CHESTERFIELD COUNTY, Va. (WRIC) — The Chesterfield County Sheriff and staff members say more needs to be done to address mental health systems in the county and across the Commonwealth.
In a recent statement, Chesterfield County Sheriff, Karl Leonard, called out what he called a broken mental health system, weighing on his staff and deputies along with others across the Commonwealth.
8News sat down with Leonard to discuss what concerns he and his staff are experiencing.
“I’m tired of jails being the the repository for people who are suffering from mental health conditions because we don’t have adequate care for the care for them anywhere else in our communities,” said Leonard.
In his online statement, Leonard emphasized a similar message shared by Chesterfield County Police Chief Jeffrey Katz in March of 2022. While the conversation about mental health issues is nothing new, Leonard says his staff and deputies have seen an uptick in people experiencing a mental health crisis being sent to jail.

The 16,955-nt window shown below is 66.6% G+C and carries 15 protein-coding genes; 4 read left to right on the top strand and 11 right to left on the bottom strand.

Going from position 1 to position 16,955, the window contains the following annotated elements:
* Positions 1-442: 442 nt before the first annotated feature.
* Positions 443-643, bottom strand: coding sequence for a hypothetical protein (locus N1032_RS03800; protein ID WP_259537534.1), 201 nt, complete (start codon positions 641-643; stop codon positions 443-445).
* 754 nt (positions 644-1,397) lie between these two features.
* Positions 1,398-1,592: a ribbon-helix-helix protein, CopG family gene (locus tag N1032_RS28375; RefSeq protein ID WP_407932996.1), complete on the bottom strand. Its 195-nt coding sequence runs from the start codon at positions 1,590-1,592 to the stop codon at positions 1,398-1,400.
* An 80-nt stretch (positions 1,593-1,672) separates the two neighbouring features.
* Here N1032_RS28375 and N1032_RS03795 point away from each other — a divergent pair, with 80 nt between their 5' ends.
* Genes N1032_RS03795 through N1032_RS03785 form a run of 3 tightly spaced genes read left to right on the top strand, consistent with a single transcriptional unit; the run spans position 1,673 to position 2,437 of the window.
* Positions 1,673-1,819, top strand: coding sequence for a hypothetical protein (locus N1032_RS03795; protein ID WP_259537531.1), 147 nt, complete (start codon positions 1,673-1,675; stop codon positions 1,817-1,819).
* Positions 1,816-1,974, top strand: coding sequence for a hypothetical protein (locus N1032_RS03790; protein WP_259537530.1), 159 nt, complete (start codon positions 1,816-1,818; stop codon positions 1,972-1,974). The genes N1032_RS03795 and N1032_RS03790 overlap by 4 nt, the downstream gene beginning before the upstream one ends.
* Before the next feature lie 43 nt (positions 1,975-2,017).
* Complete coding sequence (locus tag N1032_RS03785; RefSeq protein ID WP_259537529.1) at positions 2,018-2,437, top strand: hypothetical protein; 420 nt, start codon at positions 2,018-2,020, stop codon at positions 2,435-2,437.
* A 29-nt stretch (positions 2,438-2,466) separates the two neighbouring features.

“I think the system is broken,” said Kerri Rhodes, Director of Behavior and Mental Health for the Chesterfield County Sheriff’s Office.
Leonard says some inmates have waited days and even weeks to receive mental health care because there are no beds at nearby hospitals. In turn, those experiencing a mental health crisis are housed at the jail and overseen by a deputy.
“We’ve got to address it now,” said Leonard.
Currently, there is one psychiatrist and four mental health clinicians in the jail for a population of 350 inmates. When people experiencing a mental health crisis are not able to receive the care they need from a hospital, Leonard says his team is forced to act as mental health professionals.
“We’re not a treatment center, but we’re having to try to function like one to really support these folks,” said Rhodes.
Despite receiving a grant to improve mental health in the jail. Staff members tell 8News behaviors behind bars can escalate quickly leading to people either harming themselves or others.
“These are people that need help. They’re somebody’s children or somebody’s husband. They deserve help,” said Rhodes. “We’ve got a lot of work to do. And it’s not about pointing fingers, because we just need help.”
Leonard is calling on state and federal leaders to provide more funding, resources and facilities to meet the need. In addition, staff members tell 8News getting ahead of the problem by addressing mental health and drug use in schools is important.